1. Who is your favorite author and why?

Not Piers Anthony. Grrr.  Okay, it’s a toss up between a lot of folks because I’m not so single minded that I can land on one writer and say that writer is my favorite. I’m far too moody a reader and while I have an undying love for Virginia Woolf and Gabriel Garcia Marquez because they both taught me that writers can do things that I didn’t know they could do, were allowed to do in the case of Marquez, I’m not always in the mood for them. I love Dan Simmons because he’s smart and he’s unafraid to write books for people who know things. He’s like the James Joyce of genre fiction. I love Chuck Palahniuk because when I read him, I learn stuff…stuff I can use. I’m a longtime Larry Niven fan and H.P. Lovecraft is amazing and SO influential on my work.

How could I pick just one?

  1. How long does it take you to write a book?

It took me seven years to write my first book. It took me seven months to write my second. I’m hoping I can crank out the third in seven weeks. If I had the available time, I could, actually. Seven days is not achievable for me, though.

  1. What would you say is your interesting writing quirk?

Someone criticized me for writing long sentences without punctuation and paragraphs that go on for pages. I took it as a compliment. Sentences are as long as they need to be and punctuation is for rhythm. So if it is a long sentence without punctuation, I want it to be that way because I think sometimes prose should be breathless. I also love repetition. Again, it’s a rhythm thing. I feel prose should be musical.

  1. If you had to do it all over again, would you change anything in any of your books?

Nah. If I wanted to change something, one of the glories of being an independent author is that I can sneak a revision in when no one is looking. The fact is, my first book was pushed quickly to print and as a result, the editing was not…good. So I spent the time to fix it and now, even though some reviews of it complain about the mistakes, those mistakes are no longer there. I don’t even know what they are talking about. What mistakes?

  1. Do you have any fun Halloween experiences you can tell us?

My spouse and I honeymooned in Salem, MA on Halloween. We actually started our trip in Vermont and it was the first time I had ever been there and certainly a big part of my experience in how I see Vermont in my head…how I created the town. But Salem was a blast. We didn’t have costumes so we went into a little store there. I bought a burglar mask and she bought a cheap cat costume. I was a cat burglar. It was an awesome party. We went to haunted houses, grave yards, impromptu performances and took a haunted tour of Salem at night. It was my favorite Halloween ever. 

  1. What scares you?

The thought of something happening to my spouse or my kids. More than anything. I’m also petrified of being buried alive. Ever since I was a kid and read Poe’s story. Seriously, I can’t think of anything worse...aside from family tragedy. I think I would allow myself to be buried alive to protect them. I’m pretty sure I would…I think.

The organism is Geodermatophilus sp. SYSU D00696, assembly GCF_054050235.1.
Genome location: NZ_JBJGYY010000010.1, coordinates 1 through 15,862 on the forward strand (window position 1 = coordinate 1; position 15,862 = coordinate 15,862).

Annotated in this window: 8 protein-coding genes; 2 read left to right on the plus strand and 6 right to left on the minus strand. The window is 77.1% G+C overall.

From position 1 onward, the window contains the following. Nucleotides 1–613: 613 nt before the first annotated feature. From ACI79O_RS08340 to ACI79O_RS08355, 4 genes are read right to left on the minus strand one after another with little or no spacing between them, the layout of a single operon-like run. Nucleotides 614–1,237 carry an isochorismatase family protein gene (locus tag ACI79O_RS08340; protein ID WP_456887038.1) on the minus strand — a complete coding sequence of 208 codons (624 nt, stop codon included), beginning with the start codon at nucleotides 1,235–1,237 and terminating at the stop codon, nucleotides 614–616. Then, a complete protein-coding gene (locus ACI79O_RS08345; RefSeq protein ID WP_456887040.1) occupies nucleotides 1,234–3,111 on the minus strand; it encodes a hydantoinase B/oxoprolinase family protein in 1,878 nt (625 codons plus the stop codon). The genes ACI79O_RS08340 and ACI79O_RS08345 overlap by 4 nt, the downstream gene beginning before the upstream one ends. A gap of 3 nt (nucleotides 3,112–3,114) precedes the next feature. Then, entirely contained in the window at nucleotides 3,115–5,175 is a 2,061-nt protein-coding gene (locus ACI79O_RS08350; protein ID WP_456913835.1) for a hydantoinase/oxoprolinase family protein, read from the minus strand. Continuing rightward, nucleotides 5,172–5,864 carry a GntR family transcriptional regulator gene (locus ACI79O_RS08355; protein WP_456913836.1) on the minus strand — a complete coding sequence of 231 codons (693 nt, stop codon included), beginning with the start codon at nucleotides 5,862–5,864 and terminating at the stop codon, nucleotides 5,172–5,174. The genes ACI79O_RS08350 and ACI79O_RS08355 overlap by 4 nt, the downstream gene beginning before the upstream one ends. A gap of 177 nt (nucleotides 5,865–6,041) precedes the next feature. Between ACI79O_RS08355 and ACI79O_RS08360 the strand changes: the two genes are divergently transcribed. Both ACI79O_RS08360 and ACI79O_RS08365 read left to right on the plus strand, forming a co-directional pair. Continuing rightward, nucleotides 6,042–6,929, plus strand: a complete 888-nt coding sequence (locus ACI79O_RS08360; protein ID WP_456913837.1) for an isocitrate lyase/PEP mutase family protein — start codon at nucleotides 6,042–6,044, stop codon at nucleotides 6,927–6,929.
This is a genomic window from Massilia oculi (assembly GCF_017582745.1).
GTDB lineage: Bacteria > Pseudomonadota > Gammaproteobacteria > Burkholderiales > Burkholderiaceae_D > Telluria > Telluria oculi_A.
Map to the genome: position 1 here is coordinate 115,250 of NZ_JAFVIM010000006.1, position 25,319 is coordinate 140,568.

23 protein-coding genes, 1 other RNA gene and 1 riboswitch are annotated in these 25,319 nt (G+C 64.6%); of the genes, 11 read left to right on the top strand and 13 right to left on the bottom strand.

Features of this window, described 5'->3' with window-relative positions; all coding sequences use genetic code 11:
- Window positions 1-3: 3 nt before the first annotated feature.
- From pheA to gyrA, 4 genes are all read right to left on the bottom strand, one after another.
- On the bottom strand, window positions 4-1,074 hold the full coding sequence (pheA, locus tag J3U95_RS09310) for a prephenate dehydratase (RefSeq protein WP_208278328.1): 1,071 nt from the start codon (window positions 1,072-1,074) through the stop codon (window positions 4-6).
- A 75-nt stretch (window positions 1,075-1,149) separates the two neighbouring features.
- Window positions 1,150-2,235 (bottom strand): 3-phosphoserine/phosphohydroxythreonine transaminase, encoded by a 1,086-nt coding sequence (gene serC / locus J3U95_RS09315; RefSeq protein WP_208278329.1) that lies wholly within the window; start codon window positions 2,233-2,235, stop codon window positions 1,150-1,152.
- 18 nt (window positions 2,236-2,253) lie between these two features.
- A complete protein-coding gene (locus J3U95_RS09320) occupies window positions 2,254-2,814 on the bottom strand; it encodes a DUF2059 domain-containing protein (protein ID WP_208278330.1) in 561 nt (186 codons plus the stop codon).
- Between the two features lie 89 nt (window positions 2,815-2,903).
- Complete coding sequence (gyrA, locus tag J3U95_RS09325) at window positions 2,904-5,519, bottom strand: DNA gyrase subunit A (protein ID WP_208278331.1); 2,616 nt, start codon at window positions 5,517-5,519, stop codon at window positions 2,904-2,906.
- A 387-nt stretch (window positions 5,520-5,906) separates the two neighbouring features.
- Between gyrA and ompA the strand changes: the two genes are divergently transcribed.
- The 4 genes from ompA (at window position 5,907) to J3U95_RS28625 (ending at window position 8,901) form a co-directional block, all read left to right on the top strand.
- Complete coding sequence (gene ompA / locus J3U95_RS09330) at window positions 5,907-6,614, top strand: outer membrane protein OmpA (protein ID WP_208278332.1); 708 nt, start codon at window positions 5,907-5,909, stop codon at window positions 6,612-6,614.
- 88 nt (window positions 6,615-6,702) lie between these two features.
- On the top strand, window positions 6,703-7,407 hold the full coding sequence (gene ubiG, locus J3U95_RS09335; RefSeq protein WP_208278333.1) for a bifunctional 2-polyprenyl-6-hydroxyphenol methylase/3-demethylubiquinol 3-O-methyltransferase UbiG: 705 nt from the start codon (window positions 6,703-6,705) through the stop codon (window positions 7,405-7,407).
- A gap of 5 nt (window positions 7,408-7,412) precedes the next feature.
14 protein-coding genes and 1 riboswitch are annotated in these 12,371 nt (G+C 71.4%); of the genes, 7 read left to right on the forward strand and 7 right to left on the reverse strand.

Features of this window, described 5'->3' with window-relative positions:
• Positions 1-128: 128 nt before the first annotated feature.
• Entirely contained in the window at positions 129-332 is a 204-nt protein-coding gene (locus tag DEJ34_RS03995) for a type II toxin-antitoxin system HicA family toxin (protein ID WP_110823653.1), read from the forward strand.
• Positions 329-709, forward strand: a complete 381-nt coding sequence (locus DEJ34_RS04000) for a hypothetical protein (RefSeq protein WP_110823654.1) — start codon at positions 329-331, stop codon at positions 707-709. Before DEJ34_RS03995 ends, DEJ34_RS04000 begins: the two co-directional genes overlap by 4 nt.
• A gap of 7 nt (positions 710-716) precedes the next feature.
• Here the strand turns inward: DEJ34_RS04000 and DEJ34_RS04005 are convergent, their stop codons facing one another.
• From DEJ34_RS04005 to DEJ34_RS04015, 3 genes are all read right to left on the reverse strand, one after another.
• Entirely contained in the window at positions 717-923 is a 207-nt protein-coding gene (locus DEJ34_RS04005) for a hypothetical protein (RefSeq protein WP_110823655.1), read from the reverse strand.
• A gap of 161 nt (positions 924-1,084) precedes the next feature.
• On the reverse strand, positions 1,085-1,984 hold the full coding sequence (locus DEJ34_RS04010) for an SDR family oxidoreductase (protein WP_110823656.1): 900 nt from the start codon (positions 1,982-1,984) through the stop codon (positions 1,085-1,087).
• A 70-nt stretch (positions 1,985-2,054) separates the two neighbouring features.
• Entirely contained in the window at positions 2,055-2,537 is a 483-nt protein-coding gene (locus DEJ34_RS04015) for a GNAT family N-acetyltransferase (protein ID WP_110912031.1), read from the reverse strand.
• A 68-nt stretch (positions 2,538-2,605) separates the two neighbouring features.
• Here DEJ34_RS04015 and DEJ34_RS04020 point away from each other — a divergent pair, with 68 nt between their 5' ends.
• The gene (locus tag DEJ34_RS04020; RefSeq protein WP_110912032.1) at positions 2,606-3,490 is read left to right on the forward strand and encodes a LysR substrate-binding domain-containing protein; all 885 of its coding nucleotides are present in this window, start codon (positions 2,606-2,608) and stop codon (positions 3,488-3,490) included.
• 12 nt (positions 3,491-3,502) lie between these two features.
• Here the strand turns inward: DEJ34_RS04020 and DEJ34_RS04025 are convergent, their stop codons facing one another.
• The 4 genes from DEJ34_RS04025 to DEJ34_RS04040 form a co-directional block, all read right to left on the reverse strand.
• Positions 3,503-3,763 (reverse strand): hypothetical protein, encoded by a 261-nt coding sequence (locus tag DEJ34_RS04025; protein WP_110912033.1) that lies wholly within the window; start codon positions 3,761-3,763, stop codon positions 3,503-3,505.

1. Do you ever come up with anything so wild that you scare yourself, that leaves you wondering where that came from?

Yes. And I rush to write it down before I lose it. It takes a lot to scare me and sometimes I laugh to myself when I come up with something and I say, “Holy shit!” and laugh some more. Laughter often defeats fear.

  1. Do you ever research real events, legends, or myths to get ideas?

I do. Not necessarily ideas, but sometimes I want historical events or mythologies to work with in my stories. In Summer I do this a number of times because of the nature of that book. My next book will explore a number of mythologies more directly, so I’ll have to brush up on some things. But I’m a knowledge junkie anyway, so if I know more things, it makes me happy. More ego food.

Is there anything additional you would like to share with your readers?

One of the most important things about my work is that I am interested in the ways people think and access knowledge and memory. I think we all do this a little differently, but there is a process to it. A lot of how my work is structured reflects what I believe is the essential randomness of the human mind. Given then, everything is meaningful and helps to create a full picture of how we experience the world.

And when all else fails, there is always cheese.

Vermont, picturesque and lovely, attracts visitors from across the country in search for the perfect picture, the perfect fall foliage or perhaps a taste of maple syrup. Stansbury is best known for the odd covered bridge that spans Stansbury Lake and goes nowhere, connecting no roads and serving no known purpose. The locals call it the Lakebridge. Very few know of its mysterious origins and fewer care to know more. 

Those visiting the town perhaps take a few snapshots and leave, their curiosity quelled by an uneasy feeling that they shouldn’t think on it anymore. The tourists will eventually leave Stansbury, but its residents strangely linger, seemingly held captive by a force they barely recognize. They also do not think about the town’s mysterious artifact much except in passing, all but Gil, his father, Ben, and a few others. They know of the bridge’s dark history and understand that it is responsible for every horror that ever befell the people of Stansbury: the people who fear the bridge but will not speak of it.